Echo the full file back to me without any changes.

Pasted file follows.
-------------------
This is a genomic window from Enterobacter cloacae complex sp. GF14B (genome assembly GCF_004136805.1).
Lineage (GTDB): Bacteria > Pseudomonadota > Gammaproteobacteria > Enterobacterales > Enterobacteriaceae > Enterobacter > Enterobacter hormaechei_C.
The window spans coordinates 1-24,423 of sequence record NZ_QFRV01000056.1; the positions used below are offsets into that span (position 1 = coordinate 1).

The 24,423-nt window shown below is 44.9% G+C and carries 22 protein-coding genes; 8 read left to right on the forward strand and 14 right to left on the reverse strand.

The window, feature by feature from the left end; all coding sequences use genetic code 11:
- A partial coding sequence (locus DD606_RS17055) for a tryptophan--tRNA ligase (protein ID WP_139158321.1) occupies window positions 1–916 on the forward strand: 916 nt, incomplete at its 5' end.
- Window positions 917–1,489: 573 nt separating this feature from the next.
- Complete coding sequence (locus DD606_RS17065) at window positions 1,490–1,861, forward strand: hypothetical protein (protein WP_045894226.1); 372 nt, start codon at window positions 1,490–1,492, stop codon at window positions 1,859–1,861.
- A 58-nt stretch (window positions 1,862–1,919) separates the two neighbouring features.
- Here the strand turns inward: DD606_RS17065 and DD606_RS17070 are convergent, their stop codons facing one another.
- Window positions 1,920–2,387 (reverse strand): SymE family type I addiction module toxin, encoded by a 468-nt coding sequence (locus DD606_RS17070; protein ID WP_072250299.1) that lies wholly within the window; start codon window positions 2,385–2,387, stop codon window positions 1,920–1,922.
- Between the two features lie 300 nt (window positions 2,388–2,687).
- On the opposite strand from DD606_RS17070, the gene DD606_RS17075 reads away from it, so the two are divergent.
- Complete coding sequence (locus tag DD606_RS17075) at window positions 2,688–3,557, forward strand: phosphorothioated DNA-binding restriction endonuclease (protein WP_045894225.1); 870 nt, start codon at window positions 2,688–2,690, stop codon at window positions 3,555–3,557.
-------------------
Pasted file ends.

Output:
This is a genomic window from Enterobacter cloacae complex sp. GF14B (genome assembly GCF_004136805.1).
Lineage (GTDB): Bacteria > Pseudomonadota > Gammaproteobacteria > Enterobacterales > Enterobacteriaceae > Enterobacter > Enterobacter hormaechei_C.
The window spans coordinates 1-24,423 of sequence record NZ_QFRV01000056.1; the positions used below are offsets into that span (position 1 = coordinate 1).

The 24,423-nt window shown below is 44.9% G+C and carries 22 protein-coding genes; 8 read left to right on the forward strand and 14 right to left on the reverse strand.

The window, feature by feature from the left end; all coding sequences use genetic code 11:
- A partial coding sequence (locus DD606_RS17055) for a tryptophan--tRNA ligase (protein ID WP_139158321.1) occupies window positions 1–916 on the forward strand: 916 nt, incomplete at its 5' end.
- Window positions 917–1,489: 573 nt separating this feature from the next.
- Complete coding sequence (locus DD606_RS17065) at window positions 1,490–1,861, forward strand: hypothetical protein (protein WP_045894226.1); 372 nt, start codon at window positions 1,490–1,492, stop codon at window positions 1,859–1,861.
- A 58-nt stretch (window positions 1,862–1,919) separates the two neighbouring features.
- Here the strand turns inward: DD606_RS17065 and DD606_RS17070 are convergent, their stop codons facing one another.
- Window positions 1,920–2,387 (reverse strand): SymE family type I addiction module toxin, encoded by a 468-nt coding sequence (locus DD606_RS17070; protein ID WP_072250299.1) that lies wholly within the window; start codon window positions 2,385–2,387, stop codon window positions 1,920–1,922.
- Between the two features lie 300 nt (window positions 2,388–2,687).
- On the opposite strand from DD606_RS17070, the gene DD606_RS17075 reads away from it, so the two are divergent.
- Complete coding sequence (locus tag DD606_RS17075) at window positions 2,688–3,557, forward strand: phosphorothioated DNA-binding restriction endonuclease (protein WP_045894225.1); 870 nt, start codon at window positions 2,688–2,690, stop codon at window positions 3,555–3,557.